Salomé Okoekpen studying and drawing Muslim women’s engagement
"With my drawings, I have no interest in reproducing an exact ‘reality’ but in transmitting a lived experience, so it is less about exactitude and precision than narration and emotions. I see this tool as useful/necessary in my research practice: it completes my daily note taking, it is reflexive, since I include myself in the drawings."
Salomé Isibhenmen Okoekpen, a PhD student from the Global Studies Institute in the University of Geneva (Switzerland), currently hosted as a guest researcher at IFRA-Nigeria, shares in this interview about her research in anthropology on Muslim women’s engagement in religious associations and/or organisations in rural towns of South-West Nigeria which includes drawings as a method.
What is your academic background? What brought you to study religious organizations in Nigeria?
I did my first degree in philosophy and social sciences and second in socio-anthropology of Religions in the University of Lausanne (Switzerland). I was not so much planning to do a PhD after my master, but I found the research project The contemporary expansion of corporate Islam in rural West Africa (CECIRWA) very interesting because the phenomenon is quite understudied, and has a lot to offer to our understanding of Muslim associational practices. I was thrilled I got the position and I could embark on this collective research project.
As I started to design my research proposal, I immediately knew that I wanted to work on Nigeria, as it is my country of origin on my father’s side. For my Phd research, I decided to focus on Muslim women’s engagement in religious associations and/or organisations in rural towns of Oyo State, south-west Nigeria. My research includes an 18-month ethnographic fieldwork which I started in January 2022.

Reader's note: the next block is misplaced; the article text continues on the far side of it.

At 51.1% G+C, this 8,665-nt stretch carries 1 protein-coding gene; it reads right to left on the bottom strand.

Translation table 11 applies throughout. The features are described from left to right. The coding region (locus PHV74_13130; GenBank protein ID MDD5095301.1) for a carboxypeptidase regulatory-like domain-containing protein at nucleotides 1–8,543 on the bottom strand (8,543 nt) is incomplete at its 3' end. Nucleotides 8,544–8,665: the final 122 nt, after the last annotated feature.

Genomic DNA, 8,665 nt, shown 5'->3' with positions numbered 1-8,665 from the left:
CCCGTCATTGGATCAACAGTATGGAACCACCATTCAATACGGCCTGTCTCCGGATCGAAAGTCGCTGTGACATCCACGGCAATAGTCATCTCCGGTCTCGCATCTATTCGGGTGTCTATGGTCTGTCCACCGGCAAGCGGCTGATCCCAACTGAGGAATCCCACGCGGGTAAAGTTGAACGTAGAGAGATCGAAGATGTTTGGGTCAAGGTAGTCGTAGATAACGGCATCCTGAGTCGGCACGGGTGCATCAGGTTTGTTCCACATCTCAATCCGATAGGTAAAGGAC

Can you tell us a bit more about your research interests in course of your PhD and about your current fieldwork?
Being deeply interested in the daily experiences of Muslim women in Muslim organisations, I adopt an experiential approach rather than an only discursive one, focusing on their daily lives. Therefore, I accompany them in their daily activities, family routines, and so on to get a glimpse of how these women live, perceive and make sense of their actions and religiosity within the organisation.
Figure 1. Sunday ablutions before Asalatu, Yidi Praying Ground, S.Okoekpen, March 2022, Ink on paper.
Combining an interest for the history, the purposes and the structures of the organisation as well as the lives of the women, I wish to combine an institutional and a phenomenological approach to Muslim women’s engagement in South-West Nigeria.
For now, I have started my fieldwork with a few women from the Federation Of Muslim Women’s Associations in Nigeria (FOMWAN). This umbrella organisation is very active in the whole country with a hierarchical structure from Abuja to every State and Local Government levels. As I wished to explore the grassroots of the organisation in lesser urban context, I have identified small branches of the organisation in two rural Local Governments of South-West Nigeria. In these branches, each participant is representative of a local Muslim organisation.
What are the questions you could raised at this point?